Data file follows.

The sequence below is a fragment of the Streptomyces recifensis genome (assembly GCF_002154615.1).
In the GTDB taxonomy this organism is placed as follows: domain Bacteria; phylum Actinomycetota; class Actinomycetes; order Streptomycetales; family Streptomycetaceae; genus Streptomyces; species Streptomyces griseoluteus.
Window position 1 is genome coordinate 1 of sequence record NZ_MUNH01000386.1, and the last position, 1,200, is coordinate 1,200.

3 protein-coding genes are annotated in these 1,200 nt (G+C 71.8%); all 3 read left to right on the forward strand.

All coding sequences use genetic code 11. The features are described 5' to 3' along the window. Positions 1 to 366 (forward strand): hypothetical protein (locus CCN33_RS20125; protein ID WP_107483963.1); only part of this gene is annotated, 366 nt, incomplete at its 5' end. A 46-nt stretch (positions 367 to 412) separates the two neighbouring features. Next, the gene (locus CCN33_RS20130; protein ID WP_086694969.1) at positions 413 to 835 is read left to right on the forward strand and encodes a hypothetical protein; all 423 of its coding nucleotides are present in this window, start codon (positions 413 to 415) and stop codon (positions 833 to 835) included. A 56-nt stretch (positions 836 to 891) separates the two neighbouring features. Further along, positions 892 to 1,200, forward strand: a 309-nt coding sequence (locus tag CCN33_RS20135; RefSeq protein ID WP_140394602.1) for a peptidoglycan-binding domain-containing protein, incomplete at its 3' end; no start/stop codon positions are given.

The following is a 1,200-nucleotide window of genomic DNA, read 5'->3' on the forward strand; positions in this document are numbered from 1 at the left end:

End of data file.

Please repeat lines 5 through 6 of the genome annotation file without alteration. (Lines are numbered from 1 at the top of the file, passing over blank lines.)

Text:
All coding sequences use genetic code 11. The features are described 5' to 3' along the window. Positions 1 to 366 (forward strand): hypothetical protein (locus CCN33_RS20125; protein ID WP_107483963.1); only part of this gene is annotated, 366 nt, incomplete at its 5' end. A 46-nt stretch (positions 367 to 412) separates the two neighbouring features. Next, the gene (locus CCN33_RS20130; protein ID WP_086694969.1) at positions 413 to 835 is read left to right on the forward strand and encodes a hypothetical protein; all 423 of its coding nucleotides are present in this window, start codon (positions 413 to 415) and stop codon (positions 833 to 835) included. A 56-nt stretch (positions 836 to 891) separates the two neighbouring features. Further along, positions 892 to 1,200, forward strand: a 309-nt coding sequence (locus tag CCN33_RS20135; RefSeq protein ID WP_140394602.1) for a peptidoglycan-binding domain-containing protein, incomplete at its 3' end; no start/stop codon positions are given.

The following is a 1,200-nucleotide window of genomic DNA, read 5'->3' on the forward strand; positions in this document are numbered from 1 at the left end: